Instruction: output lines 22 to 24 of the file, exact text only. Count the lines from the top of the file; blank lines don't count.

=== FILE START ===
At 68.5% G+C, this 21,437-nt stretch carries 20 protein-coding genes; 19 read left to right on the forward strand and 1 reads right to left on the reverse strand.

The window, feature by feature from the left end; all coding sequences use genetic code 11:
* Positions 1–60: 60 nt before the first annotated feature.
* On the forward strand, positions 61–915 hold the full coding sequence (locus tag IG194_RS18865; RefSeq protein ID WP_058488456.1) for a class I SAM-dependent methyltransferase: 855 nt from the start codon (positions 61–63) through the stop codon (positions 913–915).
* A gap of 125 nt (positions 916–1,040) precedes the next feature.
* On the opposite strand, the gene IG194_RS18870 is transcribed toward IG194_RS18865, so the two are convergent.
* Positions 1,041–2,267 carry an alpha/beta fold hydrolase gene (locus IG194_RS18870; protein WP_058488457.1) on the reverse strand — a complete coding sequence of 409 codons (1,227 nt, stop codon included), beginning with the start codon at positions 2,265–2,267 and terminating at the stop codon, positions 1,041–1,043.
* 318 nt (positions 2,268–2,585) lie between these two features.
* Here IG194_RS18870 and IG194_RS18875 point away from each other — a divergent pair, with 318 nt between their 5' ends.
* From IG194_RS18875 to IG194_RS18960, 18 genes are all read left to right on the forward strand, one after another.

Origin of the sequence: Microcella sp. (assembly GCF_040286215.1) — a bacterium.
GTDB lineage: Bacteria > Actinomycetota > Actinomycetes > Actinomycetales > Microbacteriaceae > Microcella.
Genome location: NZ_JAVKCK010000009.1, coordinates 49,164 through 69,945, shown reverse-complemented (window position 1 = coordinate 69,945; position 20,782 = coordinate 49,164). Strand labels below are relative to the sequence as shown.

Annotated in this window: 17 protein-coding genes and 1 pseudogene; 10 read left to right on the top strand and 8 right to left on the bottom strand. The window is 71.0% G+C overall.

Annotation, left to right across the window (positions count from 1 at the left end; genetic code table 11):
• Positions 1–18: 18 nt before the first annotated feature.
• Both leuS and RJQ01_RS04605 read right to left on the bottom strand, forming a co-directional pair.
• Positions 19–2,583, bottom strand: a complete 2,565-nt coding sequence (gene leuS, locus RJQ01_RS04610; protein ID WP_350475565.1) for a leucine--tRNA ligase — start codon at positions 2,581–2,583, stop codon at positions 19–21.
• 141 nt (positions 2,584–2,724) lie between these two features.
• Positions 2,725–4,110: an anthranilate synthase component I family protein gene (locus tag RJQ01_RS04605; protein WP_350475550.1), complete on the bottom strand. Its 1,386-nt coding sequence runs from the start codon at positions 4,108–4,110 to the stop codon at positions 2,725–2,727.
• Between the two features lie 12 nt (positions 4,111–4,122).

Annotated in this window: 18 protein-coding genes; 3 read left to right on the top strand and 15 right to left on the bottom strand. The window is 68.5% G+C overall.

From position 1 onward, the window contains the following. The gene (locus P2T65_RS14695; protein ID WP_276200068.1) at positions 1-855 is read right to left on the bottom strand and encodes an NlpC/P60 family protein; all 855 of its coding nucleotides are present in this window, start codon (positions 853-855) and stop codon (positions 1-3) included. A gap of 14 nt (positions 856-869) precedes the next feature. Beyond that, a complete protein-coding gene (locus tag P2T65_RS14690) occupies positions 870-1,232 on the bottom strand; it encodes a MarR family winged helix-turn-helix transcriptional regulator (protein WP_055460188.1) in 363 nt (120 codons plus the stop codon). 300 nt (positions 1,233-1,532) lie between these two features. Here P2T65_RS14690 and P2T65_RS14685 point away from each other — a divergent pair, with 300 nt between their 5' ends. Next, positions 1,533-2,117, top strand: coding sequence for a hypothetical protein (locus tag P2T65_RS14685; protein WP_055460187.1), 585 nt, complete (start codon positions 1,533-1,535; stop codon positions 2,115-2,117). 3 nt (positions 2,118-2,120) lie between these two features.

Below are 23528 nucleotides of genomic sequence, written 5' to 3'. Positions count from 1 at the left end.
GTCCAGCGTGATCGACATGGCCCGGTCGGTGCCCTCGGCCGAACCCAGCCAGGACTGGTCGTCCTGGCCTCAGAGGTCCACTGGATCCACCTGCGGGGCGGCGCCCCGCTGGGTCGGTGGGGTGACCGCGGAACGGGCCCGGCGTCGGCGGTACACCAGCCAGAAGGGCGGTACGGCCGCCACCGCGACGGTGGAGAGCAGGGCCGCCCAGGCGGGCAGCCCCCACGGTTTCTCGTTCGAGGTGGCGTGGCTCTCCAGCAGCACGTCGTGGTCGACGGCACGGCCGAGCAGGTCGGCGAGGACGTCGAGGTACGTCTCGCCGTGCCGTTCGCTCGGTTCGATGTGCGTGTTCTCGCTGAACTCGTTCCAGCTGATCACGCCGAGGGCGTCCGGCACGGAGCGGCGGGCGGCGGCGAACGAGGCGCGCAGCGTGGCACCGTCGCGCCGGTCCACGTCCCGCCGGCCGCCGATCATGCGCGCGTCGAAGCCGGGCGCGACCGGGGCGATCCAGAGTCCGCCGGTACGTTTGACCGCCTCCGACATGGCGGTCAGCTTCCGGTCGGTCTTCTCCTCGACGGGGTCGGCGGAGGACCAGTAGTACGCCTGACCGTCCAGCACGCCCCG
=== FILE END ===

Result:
Annotated in this window: 18 protein-coding genes; 3 read left to right on the top strand and 15 right to left on the bottom strand. The window is 68.5% G+C overall.

From position 1 onward, the window contains the following. The gene (locus P2T65_RS14695; protein ID WP_276200068.1) at positions 1-855 is read right to left on the bottom strand and encodes an NlpC/P60 family protein; all 855 of its coding nucleotides are present in this window, start codon (positions 853-855) and stop codon (positions 1-3) included. A gap of 14 nt (positions 856-869) precedes the next feature. Beyond that, a complete protein-coding gene (locus tag P2T65_RS14690) occupies positions 870-1,232 on the bottom strand; it encodes a MarR family winged helix-turn-helix transcriptional regulator (protein WP_055460188.1) in 363 nt (120 codons plus the stop codon). 300 nt (positions 1,233-1,532) lie between these two features. Here P2T65_RS14690 and P2T65_RS14685 point away from each other — a divergent pair, with 300 nt between their 5' ends. Next, positions 1,533-2,117, top strand: coding sequence for a hypothetical protein (locus tag P2T65_RS14685; protein WP_055460187.1), 585 nt, complete (start codon positions 1,533-1,535; stop codon positions 2,115-2,117). 3 nt (positions 2,118-2,120) lie between these two features.

Below are 23528 nucleotides of genomic sequence, written 5' to 3'. Positions count from 1 at the left end.